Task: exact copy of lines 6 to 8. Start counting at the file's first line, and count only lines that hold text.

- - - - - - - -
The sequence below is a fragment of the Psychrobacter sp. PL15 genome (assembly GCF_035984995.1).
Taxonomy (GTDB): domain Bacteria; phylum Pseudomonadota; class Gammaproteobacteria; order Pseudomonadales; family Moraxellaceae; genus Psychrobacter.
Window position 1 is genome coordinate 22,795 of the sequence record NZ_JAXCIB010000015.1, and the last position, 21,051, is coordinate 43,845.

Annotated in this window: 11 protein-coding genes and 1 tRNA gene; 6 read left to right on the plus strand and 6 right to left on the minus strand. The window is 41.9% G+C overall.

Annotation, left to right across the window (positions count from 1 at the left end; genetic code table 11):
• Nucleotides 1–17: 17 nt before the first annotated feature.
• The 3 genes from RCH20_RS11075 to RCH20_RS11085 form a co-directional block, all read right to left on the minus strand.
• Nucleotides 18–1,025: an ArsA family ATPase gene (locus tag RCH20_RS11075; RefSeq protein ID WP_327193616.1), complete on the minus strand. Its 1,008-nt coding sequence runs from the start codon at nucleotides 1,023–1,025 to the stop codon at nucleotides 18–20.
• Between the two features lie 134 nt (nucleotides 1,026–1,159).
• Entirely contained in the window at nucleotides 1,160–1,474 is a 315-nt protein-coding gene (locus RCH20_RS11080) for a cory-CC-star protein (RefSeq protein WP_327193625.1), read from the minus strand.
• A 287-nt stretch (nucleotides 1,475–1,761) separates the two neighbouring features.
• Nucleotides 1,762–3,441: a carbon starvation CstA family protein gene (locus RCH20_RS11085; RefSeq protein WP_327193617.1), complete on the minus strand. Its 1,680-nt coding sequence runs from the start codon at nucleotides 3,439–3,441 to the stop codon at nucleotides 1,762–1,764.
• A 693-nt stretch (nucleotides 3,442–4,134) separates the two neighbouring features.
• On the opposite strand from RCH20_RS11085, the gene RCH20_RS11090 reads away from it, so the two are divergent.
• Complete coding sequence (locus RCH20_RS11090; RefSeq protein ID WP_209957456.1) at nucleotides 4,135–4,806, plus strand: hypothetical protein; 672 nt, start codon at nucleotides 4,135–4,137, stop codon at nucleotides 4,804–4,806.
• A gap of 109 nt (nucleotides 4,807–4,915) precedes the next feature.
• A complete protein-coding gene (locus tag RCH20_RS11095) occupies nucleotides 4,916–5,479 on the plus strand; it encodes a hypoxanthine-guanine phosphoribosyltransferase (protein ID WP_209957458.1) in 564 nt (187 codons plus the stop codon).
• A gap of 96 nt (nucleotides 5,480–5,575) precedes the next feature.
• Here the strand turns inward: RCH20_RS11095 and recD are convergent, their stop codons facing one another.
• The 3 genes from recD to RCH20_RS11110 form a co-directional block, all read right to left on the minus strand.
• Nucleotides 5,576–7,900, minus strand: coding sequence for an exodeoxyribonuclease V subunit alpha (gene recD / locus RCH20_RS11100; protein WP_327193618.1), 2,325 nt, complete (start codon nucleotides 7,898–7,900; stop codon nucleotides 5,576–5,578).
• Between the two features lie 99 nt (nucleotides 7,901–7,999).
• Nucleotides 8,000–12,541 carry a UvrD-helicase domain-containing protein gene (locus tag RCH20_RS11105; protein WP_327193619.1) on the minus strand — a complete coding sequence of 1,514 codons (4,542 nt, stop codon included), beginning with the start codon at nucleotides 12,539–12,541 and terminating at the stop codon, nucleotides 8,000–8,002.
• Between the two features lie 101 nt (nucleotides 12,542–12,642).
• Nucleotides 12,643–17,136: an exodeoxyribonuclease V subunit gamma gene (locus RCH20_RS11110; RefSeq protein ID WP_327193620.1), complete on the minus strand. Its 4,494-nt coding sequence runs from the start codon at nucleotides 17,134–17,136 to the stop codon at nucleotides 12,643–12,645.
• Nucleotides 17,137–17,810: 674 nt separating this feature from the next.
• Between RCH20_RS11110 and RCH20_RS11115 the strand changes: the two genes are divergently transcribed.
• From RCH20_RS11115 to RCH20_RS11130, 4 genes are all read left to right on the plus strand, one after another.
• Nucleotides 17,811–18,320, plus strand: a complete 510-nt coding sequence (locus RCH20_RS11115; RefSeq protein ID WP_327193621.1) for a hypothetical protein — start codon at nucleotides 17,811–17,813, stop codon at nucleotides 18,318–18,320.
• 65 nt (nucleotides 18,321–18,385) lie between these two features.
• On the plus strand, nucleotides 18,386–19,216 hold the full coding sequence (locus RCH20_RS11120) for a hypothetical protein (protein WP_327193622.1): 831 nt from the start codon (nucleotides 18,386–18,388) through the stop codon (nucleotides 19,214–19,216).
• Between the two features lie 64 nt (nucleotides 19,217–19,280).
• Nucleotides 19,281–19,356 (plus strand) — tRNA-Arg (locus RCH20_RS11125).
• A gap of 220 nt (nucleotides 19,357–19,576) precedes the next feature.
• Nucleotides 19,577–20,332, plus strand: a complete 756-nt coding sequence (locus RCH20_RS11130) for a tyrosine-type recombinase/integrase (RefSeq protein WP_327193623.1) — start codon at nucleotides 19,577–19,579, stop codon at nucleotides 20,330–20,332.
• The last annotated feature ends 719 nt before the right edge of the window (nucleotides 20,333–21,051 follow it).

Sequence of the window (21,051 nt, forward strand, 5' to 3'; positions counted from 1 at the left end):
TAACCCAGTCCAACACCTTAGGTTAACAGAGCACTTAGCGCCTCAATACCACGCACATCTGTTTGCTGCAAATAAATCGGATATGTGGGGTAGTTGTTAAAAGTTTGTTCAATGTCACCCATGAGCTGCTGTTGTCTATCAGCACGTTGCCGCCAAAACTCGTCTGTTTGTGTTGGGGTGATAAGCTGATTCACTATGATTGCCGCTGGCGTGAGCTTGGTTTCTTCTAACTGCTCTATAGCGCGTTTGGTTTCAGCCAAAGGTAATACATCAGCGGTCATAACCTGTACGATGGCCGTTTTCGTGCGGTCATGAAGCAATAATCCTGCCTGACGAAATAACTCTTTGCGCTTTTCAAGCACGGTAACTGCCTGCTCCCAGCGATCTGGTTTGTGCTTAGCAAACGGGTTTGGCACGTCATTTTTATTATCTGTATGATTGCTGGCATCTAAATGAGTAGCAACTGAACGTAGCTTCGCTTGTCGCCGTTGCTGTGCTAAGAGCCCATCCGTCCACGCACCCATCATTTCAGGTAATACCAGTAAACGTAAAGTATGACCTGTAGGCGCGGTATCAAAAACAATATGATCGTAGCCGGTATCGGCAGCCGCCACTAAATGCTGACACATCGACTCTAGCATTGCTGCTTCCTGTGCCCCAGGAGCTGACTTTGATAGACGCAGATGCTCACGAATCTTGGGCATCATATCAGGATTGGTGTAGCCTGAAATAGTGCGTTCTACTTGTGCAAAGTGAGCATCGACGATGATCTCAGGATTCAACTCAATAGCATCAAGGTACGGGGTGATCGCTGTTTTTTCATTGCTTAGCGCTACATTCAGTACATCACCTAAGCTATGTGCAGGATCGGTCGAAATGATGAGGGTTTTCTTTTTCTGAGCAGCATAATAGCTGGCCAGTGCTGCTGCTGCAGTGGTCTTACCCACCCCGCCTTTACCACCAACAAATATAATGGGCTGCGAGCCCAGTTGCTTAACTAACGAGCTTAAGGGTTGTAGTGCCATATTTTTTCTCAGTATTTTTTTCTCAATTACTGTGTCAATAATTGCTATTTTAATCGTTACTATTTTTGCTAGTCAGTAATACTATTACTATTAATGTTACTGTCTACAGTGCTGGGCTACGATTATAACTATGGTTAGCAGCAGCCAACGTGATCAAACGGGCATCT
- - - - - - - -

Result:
• Nucleotides 1–17: 17 nt before the first annotated feature.
• The 3 genes from RCH20_RS11075 to RCH20_RS11085 form a co-directional block, all read right to left on the minus strand.
• Nucleotides 18–1,025: an ArsA family ATPase gene (locus tag RCH20_RS11075; RefSeq protein ID WP_327193616.1), complete on the minus strand. Its 1,008-nt coding sequence runs from the start codon at nucleotides 1,023–1,025 to the stop codon at nucleotides 18–20.